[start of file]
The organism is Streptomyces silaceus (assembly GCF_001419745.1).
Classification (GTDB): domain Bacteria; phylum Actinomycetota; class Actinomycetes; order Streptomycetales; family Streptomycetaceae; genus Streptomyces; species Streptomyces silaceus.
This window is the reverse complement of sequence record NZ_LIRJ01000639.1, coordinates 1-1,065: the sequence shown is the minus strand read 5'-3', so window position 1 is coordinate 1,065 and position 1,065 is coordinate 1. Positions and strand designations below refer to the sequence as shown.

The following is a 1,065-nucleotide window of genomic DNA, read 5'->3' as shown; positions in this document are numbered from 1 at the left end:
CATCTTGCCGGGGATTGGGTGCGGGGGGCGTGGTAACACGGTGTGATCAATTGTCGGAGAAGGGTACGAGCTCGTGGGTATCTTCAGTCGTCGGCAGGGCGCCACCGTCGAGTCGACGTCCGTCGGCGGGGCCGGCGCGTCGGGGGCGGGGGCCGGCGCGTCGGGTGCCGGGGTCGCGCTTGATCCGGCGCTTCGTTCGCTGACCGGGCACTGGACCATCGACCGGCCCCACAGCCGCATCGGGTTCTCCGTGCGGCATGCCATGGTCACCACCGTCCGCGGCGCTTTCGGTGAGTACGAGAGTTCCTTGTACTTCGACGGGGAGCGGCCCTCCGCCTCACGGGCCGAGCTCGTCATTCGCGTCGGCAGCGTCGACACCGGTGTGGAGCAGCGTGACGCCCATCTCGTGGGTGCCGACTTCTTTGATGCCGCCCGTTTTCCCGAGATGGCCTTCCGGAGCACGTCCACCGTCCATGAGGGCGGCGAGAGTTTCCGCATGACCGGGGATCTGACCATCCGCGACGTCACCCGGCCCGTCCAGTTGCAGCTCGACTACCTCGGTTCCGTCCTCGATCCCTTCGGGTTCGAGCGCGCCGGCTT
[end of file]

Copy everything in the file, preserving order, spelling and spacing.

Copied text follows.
The organism is Streptomyces silaceus (assembly GCF_001419745.1).
Classification (GTDB): domain Bacteria; phylum Actinomycetota; class Actinomycetes; order Streptomycetales; family Streptomycetaceae; genus Streptomyces; species Streptomyces silaceus.
This window is the reverse complement of sequence record NZ_LIRJ01000639.1, coordinates 1-1,065: the sequence shown is the minus strand read 5'-3', so window position 1 is coordinate 1,065 and position 1,065 is coordinate 1. Positions and strand designations below refer to the sequence as shown.

The following is a 1,065-nucleotide window of genomic DNA, read 5'->3' as shown; positions in this document are numbered from 1 at the left end:
CATCTTGCCGGGGATTGGGTGCGGGGGGCGTGGTAACACGGTGTGATCAATTGTCGGAGAAGGGTACGAGCTCGTGGGTATCTTCAGTCGTCGGCAGGGCGCCACCGTCGAGTCGACGTCCGTCGGCGGGGCCGGCGCGTCGGGGGCGGGGGCCGGCGCGTCGGGTGCCGGGGTCGCGCTTGATCCGGCGCTTCGTTCGCTGACCGGGCACTGGACCATCGACCGGCCCCACAGCCGCATCGGGTTCTCCGTGCGGCATGCCATGGTCACCACCGTCCGCGGCGCTTTCGGTGAGTACGAGAGTTCCTTGTACTTCGACGGGGAGCGGCCCTCCGCCTCACGGGCCGAGCTCGTCATTCGCGTCGGCAGCGTCGACACCGGTGTGGAGCAGCGTGACGCCCATCTCGTGGGTGCCGACTTCTTTGATGCCGCCCGTTTTCCCGAGATGGCCTTCCGGAGCACGTCCACCGTCCATGAGGGCGGCGAGAGTTTCCGCATGACCGGGGATCTGACCATCCGCGACGTCACCCGGCCCGTCCAGTTGCAGCTCGACTACCTCGGTTCCGTCCTCGATCCCTTCGGGTTCGAGCGCGCCGGCTT